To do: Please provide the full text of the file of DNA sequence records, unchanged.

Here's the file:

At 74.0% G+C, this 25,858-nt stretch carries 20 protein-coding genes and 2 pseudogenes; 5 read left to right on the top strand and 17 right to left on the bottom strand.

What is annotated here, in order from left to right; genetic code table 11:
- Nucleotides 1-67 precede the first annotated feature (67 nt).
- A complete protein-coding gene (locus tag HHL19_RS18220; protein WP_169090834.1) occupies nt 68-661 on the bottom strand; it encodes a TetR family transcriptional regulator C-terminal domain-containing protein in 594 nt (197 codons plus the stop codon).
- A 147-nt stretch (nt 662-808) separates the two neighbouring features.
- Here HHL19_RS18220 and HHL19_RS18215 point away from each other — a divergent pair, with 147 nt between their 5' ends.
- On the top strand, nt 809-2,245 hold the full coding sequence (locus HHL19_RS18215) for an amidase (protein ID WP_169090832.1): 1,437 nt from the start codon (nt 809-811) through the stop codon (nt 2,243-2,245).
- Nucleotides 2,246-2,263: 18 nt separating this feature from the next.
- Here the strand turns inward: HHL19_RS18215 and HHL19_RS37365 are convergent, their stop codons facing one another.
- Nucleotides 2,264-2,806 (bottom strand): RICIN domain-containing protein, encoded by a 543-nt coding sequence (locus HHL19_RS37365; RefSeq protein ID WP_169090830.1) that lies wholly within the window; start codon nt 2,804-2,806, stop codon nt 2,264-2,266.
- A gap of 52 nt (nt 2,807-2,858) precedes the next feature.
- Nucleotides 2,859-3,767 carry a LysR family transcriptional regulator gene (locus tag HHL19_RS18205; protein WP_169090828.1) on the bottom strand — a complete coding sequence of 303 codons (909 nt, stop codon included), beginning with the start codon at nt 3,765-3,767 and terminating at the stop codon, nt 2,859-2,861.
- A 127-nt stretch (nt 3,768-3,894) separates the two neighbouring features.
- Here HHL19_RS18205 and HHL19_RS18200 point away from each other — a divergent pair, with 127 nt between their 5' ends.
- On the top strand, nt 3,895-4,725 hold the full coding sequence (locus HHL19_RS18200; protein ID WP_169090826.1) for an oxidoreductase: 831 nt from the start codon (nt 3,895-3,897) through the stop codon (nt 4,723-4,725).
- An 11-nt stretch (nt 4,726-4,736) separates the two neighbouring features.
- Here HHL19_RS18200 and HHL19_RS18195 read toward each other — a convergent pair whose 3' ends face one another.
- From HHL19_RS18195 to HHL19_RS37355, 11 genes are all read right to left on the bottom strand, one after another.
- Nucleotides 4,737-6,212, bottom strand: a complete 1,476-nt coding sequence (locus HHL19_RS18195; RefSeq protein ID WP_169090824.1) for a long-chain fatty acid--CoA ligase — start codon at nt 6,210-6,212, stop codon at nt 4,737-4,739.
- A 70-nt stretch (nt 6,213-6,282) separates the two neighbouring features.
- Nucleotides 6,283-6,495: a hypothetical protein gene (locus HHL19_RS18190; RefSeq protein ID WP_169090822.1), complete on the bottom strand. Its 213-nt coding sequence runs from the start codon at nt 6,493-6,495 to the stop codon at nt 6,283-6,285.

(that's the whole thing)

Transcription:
At 74.0% G+C, this 25,858-nt stretch carries 20 protein-coding genes and 2 pseudogenes; 5 read left to right on the top strand and 17 right to left on the bottom strand.

What is annotated here, in order from left to right; genetic code table 11:
- Nucleotides 1-67 precede the first annotated feature (67 nt).
- A complete protein-coding gene (locus tag HHL19_RS18220; protein WP_169090834.1) occupies nt 68-661 on the bottom strand; it encodes a TetR family transcriptional regulator C-terminal domain-containing protein in 594 nt (197 codons plus the stop codon).
- A 147-nt stretch (nt 662-808) separates the two neighbouring features.
- Here HHL19_RS18220 and HHL19_RS18215 point away from each other — a divergent pair, with 147 nt between their 5' ends.
- On the top strand, nt 809-2,245 hold the full coding sequence (locus HHL19_RS18215) for an amidase (protein ID WP_169090832.1): 1,437 nt from the start codon (nt 809-811) through the stop codon (nt 2,243-2,245).
- Nucleotides 2,246-2,263: 18 nt separating this feature from the next.
- Here the strand turns inward: HHL19_RS18215 and HHL19_RS37365 are convergent, their stop codons facing one another.
- Nucleotides 2,264-2,806 (bottom strand): RICIN domain-containing protein, encoded by a 543-nt coding sequence (locus HHL19_RS37365; RefSeq protein ID WP_169090830.1) that lies wholly within the window; start codon nt 2,804-2,806, stop codon nt 2,264-2,266.
- A gap of 52 nt (nt 2,807-2,858) precedes the next feature.
- Nucleotides 2,859-3,767 carry a LysR family transcriptional regulator gene (locus tag HHL19_RS18205; protein WP_169090828.1) on the bottom strand — a complete coding sequence of 303 codons (909 nt, stop codon included), beginning with the start codon at nt 3,765-3,767 and terminating at the stop codon, nt 2,859-2,861.
- A 127-nt stretch (nt 3,768-3,894) separates the two neighbouring features.
- Here HHL19_RS18205 and HHL19_RS18200 point away from each other — a divergent pair, with 127 nt between their 5' ends.
- On the top strand, nt 3,895-4,725 hold the full coding sequence (locus HHL19_RS18200; protein ID WP_169090826.1) for an oxidoreductase: 831 nt from the start codon (nt 3,895-3,897) through the stop codon (nt 4,723-4,725).
- An 11-nt stretch (nt 4,726-4,736) separates the two neighbouring features.
- Here HHL19_RS18200 and HHL19_RS18195 read toward each other — a convergent pair whose 3' ends face one another.
- From HHL19_RS18195 to HHL19_RS37355, 11 genes are all read right to left on the bottom strand, one after another.
- Nucleotides 4,737-6,212, bottom strand: a complete 1,476-nt coding sequence (locus HHL19_RS18195; RefSeq protein ID WP_169090824.1) for a long-chain fatty acid--CoA ligase — start codon at nt 6,210-6,212, stop codon at nt 4,737-4,739.
- A 70-nt stretch (nt 6,213-6,282) separates the two neighbouring features.
- Nucleotides 6,283-6,495: a hypothetical protein gene (locus HHL19_RS18190; RefSeq protein ID WP_169090822.1), complete on the bottom strand. Its 213-nt coding sequence runs from the start codon at nt 6,493-6,495 to the stop codon at nt 6,283-6,285.